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Would Woodland have won the U.S. Open if he had to hit driver on the 18th hole? Knudson doesn’t think so. Steve loved the U.S. Open, but he didn’t really love the commentator crew. Also, Steve tees it up with the new second assistant pro at the club, how did he do?

Check out the full podcast on SoundCloud below, or click here to listen on iTunes or here to listen on Spotify.

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The Wedge Guy: What’s your short game handicap?

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Well, that was a U.S. Open for the ages, in my book. Hallowed Pebble Beach held its own against the best players in the world and proved that small greens can really give these guys fits. Kudos and congratulations to Gary Woodland for putting on quite a show and outlasting all the others. And to Brooks Koepka for giving us reason to believe a three-peat could really happen.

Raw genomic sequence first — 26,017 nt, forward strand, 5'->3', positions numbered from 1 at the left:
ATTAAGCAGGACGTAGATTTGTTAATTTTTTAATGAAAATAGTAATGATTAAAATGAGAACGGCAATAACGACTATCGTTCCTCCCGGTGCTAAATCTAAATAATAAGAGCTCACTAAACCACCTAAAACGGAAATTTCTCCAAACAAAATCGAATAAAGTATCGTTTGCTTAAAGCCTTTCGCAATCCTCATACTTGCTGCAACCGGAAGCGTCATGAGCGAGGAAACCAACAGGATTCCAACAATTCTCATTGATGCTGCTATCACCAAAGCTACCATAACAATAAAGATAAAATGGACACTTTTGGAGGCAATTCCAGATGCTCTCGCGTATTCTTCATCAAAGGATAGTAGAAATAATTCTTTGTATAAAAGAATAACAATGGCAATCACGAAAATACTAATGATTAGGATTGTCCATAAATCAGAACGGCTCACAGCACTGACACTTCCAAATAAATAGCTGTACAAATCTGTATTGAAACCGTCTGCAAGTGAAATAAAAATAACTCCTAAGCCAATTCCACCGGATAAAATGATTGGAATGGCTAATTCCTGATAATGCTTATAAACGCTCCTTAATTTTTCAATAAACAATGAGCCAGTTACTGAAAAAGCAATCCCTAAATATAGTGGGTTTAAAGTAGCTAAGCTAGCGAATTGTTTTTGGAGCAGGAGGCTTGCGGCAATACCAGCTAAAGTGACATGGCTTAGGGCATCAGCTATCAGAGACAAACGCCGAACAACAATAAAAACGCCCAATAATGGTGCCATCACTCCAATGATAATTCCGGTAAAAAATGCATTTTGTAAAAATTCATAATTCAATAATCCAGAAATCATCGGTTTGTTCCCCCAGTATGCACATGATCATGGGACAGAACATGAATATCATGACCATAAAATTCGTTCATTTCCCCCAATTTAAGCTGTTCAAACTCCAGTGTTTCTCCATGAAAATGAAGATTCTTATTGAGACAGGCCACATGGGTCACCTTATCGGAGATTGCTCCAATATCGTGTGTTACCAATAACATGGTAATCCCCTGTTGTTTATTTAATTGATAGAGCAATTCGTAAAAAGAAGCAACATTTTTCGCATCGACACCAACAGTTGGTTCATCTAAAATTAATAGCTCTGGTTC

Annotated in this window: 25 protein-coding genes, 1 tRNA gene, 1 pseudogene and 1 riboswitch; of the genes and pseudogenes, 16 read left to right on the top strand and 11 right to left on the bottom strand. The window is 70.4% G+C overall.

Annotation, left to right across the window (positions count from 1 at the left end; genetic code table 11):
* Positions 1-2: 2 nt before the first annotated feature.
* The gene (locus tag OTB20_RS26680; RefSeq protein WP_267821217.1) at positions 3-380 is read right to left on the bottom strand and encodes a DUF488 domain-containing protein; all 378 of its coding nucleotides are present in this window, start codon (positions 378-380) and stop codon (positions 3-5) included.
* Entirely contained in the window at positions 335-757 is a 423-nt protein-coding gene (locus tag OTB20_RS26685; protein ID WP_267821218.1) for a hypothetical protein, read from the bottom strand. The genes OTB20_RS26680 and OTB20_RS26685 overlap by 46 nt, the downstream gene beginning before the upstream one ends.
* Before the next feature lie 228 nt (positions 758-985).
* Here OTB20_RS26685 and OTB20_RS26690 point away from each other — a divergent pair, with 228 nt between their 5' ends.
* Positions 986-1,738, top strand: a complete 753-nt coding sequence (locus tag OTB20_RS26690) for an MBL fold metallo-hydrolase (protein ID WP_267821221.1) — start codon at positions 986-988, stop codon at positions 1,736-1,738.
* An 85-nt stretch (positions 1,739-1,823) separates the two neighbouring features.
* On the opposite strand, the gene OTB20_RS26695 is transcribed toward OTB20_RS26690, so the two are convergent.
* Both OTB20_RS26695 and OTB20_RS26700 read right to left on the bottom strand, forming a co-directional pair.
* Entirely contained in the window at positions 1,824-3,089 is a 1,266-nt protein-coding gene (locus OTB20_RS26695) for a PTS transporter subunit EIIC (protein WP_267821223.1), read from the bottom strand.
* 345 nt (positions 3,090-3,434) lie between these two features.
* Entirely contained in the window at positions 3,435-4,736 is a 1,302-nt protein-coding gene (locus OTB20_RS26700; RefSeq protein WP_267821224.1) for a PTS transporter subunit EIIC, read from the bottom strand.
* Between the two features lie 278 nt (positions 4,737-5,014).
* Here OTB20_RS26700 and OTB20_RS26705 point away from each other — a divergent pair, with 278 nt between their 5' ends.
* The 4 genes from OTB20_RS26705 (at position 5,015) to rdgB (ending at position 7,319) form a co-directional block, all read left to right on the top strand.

To me, of course, what stands out is how Woodland elevated his short game for this event. Coming in he was ranked something like 165th on tour in greenside saves but went 16-for-20 last week. Of course, that also means he hit 52 of those small greens in regulation, which certainly outdistanced most of the field. Justin Rose was putting on a scrambling clinic for three days, but his inability to hit fairways and greens finally did him in. So that brings me to today’s topic – an honest assessment of your own “short game handicap.” Regardless of skill level, I have long believed that the key to better scoring is the same for us as for these tour-elite players – improving your ability to get up-and-down.